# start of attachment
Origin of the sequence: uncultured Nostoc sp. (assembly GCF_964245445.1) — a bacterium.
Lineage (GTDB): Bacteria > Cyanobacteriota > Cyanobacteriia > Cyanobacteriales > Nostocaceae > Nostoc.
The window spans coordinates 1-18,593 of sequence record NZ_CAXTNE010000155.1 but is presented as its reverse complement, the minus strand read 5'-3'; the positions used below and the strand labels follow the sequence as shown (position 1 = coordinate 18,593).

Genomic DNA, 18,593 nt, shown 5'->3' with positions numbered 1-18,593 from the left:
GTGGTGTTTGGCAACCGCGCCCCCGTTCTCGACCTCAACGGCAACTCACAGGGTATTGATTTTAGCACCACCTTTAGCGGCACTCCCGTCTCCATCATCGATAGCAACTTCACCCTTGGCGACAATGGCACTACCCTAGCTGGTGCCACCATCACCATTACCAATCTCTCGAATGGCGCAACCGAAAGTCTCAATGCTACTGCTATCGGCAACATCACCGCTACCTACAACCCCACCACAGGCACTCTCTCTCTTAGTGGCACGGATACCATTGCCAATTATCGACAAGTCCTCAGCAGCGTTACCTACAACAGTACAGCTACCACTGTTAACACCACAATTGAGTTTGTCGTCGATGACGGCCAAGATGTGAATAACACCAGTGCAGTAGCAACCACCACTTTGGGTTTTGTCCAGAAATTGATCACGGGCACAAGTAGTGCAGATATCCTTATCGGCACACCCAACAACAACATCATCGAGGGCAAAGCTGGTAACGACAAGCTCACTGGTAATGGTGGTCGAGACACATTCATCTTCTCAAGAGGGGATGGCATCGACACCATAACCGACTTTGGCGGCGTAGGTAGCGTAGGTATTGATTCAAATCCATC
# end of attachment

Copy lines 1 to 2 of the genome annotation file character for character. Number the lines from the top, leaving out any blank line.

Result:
Origin of the sequence: uncultured Nostoc sp. (assembly GCF_964245445.1) — a bacterium.
Lineage (GTDB): Bacteria > Cyanobacteriota > Cyanobacteriia > Cyanobacteriales > Nostocaceae > Nostoc.